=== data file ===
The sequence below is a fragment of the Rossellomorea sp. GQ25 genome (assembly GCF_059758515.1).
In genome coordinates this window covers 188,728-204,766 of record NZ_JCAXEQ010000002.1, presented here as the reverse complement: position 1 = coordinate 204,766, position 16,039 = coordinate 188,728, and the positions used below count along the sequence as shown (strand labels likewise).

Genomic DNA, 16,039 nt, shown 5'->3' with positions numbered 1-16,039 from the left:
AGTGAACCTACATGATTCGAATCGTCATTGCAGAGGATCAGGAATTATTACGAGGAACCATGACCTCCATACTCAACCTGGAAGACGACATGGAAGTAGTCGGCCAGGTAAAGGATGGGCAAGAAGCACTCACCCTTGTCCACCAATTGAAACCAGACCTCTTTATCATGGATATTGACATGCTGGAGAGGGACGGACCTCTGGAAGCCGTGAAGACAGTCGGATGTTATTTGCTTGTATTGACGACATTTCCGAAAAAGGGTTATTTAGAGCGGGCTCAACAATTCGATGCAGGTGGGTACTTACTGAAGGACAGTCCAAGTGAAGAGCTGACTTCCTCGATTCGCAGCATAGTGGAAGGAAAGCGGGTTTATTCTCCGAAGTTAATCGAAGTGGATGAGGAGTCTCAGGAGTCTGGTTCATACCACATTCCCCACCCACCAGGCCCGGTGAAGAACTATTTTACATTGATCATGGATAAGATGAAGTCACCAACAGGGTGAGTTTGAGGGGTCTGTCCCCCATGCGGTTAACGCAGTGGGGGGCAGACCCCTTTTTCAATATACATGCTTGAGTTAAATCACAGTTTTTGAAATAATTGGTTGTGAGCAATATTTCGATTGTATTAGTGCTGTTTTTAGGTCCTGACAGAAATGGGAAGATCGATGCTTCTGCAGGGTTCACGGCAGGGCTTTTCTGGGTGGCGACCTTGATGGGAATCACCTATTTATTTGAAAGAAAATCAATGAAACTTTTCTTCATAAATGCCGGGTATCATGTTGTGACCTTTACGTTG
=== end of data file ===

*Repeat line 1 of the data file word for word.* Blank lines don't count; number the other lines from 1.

The sequence below is a fragment of the Rossellomorea sp. GQ25 genome (assembly GCF_059758515.1).